IDEAS home Printed from https://ideas.repec.org/a/taf/rripxx/v20y2013i3p421-456.html
   My bibliography  Save this article

The profits of power: Commerce and realpolitik in Eurasia

Author

Listed:
  • Rawi Abdelal

Abstract

Although the energy trade is the single most important element of nearly all European countries' relations with Russia, Europe has been divided by both worldview and practice. Why, in the face of the common challenge of dependence on imported Russian gas, have national reactions to such vulnerability varied so dramatically across the continent? And why have a handful of French, German, and Italian corporations somehow taken responsibility for formulating the energy strategy - and thus the Russia policy - for essentially all of Europe? The resolutions of these two puzzles are, I show, interlinked; they also demand theoretical innovation. With several case studies - of Gazprom's decision-making during the 2006 and 2009 gas crises, and of the response of western and central Europe to their gas dependence - I find that: firms are driving these political outcomes; those firms are motivated by profits but employ sociological conventions along their ways; and firms generally seek the necessary inter-firm, cross-border cooperation that will deliver corporate performance. Finally, I conclude that the field will ultimately require a framework that puts firms at its center.

Suggested Citation

  • Rawi Abdelal, 2013. "The profits of power: Commerce and realpolitik in Eurasia," Review of International Political Economy, Taylor & Francis Journals, vol. 20(3), pages 421-456, June.
  • Handle: RePEc:taf:rripxx:v:20:y:2013:i:3:p:421-456
    DOI: 10.1080/09692290.2012.666214
    as

    Download full text from publisher

    File URL: http://hdl.handle.net/10.1080/09692290.2012.666214
    Download Restriction: Access to full text is restricted to subscribers.

    File URL: https://libkey.io/10.1080/09692290.2012.666214?utm_source=ideas
    LibKey link: if access is restricted and if your library uses this service, LibKey will redirect you to where you can use your library subscription to access this item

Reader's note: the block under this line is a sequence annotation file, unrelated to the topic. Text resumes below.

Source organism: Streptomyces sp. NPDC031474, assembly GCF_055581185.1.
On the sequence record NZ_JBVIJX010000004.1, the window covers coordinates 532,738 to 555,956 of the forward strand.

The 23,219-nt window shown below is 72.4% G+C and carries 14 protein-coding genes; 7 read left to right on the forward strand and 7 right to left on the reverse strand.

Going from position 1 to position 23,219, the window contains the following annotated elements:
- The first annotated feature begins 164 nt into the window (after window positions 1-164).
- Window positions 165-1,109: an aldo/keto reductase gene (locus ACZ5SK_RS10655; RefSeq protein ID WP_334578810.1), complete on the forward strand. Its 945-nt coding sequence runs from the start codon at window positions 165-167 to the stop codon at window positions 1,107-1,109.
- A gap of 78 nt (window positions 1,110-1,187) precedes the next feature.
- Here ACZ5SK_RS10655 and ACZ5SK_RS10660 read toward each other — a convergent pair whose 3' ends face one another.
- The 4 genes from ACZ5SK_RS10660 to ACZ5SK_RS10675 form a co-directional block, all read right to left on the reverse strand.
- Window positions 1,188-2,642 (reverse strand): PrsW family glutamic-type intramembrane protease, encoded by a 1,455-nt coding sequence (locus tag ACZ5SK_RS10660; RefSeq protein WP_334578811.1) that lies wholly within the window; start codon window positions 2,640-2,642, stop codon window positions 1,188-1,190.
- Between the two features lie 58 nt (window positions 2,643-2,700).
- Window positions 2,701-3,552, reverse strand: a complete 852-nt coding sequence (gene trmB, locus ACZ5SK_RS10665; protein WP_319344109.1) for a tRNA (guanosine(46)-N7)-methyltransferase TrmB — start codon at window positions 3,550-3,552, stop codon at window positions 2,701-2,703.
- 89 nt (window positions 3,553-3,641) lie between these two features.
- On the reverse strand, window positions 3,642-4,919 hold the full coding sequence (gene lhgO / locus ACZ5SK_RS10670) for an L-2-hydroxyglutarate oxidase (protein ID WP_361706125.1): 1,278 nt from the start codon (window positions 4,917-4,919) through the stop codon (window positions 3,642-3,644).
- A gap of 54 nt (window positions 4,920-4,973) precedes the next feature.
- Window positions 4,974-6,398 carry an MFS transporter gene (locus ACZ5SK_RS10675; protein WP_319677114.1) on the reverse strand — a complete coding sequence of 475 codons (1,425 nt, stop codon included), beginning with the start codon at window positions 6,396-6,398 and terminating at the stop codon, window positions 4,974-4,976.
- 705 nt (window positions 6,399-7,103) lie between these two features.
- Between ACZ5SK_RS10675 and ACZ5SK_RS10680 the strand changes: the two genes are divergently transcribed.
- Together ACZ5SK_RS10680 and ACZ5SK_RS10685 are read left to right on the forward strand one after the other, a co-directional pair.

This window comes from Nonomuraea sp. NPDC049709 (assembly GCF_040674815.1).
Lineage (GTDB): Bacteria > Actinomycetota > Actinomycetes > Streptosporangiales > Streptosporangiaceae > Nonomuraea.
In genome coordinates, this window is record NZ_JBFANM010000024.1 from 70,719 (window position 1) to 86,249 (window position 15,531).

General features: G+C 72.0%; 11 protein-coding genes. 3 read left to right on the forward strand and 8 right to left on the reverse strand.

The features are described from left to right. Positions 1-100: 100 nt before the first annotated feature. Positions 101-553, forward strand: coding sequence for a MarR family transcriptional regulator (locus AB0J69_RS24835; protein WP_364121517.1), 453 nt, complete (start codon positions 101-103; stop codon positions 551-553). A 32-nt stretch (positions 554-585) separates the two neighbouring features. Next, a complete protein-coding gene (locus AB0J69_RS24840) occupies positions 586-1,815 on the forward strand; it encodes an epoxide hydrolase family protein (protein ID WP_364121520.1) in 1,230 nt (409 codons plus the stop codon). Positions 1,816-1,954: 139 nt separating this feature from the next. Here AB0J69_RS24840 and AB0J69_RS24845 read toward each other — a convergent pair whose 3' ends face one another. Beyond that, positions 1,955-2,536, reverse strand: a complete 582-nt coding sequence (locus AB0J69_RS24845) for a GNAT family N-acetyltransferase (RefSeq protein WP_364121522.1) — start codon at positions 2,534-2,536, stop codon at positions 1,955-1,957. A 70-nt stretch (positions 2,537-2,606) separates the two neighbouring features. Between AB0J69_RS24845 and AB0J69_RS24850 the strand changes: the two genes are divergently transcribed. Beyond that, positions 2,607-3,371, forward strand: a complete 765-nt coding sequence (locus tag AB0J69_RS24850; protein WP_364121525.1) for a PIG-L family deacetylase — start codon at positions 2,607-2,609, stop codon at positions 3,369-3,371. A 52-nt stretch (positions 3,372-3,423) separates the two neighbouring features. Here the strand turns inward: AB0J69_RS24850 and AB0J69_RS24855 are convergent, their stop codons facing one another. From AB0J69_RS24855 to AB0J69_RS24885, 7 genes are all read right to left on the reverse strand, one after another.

---><---

    As the access to this document is restricted, you may want to search for a different version of it.

    References listed on IDEAS

    as
    1. Herrigel, Gary, 2010. "Manufacturing Possibilities: Creative Action and Industrial Recomposition in the United States, Germany, and Japan," OUP Catalogue, Oxford University Press, number 9780199557738, November.
    2. Vasilev, Aleksandar & Maksumov, Rashid, 2010. "Critical analysis of Chapter 23 of Keynes’s Notes on Mercantilism in The General Theory of Employment, Interest and Money (1936)," EconStor Research Reports 155318, ZBW - Leibniz Information Centre for Economics.
    3. Cornelia Woll, 2008. "Firm Interests: How Governments Shape Business Lobbying on Global Trade," Post-Print hal-02183956, HAL.
    4. Stern, Jonathan, 2005. "The Future of Russian Gas and Gazprom," OUP Catalogue, Oxford University Press, number 9780197300312, November.
    Full references (including those not matched with items on IDEAS)

    Citations

    Citations are extracted by the CitEc Project, subscribe to its RSS feed for this item.
    as


    Cited by:

    1. Dastan, Seyit Ali, 2018. "Negotiation of a cross-border natural gas pipeline: An analytical contribution to the discussions on Turkish Stream," Energy Policy, Elsevier, vol. 120(C), pages 749-760.
    2. Belyi, Andrei V., 2016. "Why is the oil price not about equilibrium?: An economic sociology account of petroleum markets," Energy Policy, Elsevier, vol. 96(C), pages 45-49.
    3. Austvik, Ole Gunnar, 2016. "The Energy Union and security-of-gas supply," Energy Policy, Elsevier, vol. 96(C), pages 372-382.
    4. Babic, Milan & Dixon, Adam & Fichtner, Jan, 2021. "Varieties of state capital: What does foreign state-led investment do in a globalized world?," OSF Preprints tm82g, Center for Open Science.

    Most related items

    These are the items that most often cite the same works as this one and are cited by the same works as this one.
    1. Abdelal Rawi, 2015. "The multinational firm and geopolitics: Europe, Russian energy, and power," Business and Politics, De Gruyter, vol. 17(3), pages 553-576, October.
    2. Rawi Abdelal, 2010. "The Profits of Power: Commercial Realpolitik in Europe and Eurasia," Harvard Business School Working Papers 11-028, Harvard Business School, revised Mar 2011.
    3. Timothy Erickson & Toni M. Whited, 2000. "Measurement Error and the Relationship between Investment and q," Journal of Political Economy, University of Chicago Press, vol. 108(5), pages 1027-1057, October.
    4. Lloyd Ulman, 1992. "Why Should Human Resource Managers Pay High Wages?," British Journal of Industrial Relations, London School of Economics, vol. 30(2), pages 177-212, June.
    5. V. Ragupathy & Stefano Zambelli & K. Vela Velupillai, 2013. "A Non-linear Model of the Trade Cycle: Mathematical Reflections on Hugh Hudson's Classic," Australian Economic Papers, Wiley Blackwell, vol. 52(2), pages 115-125, June.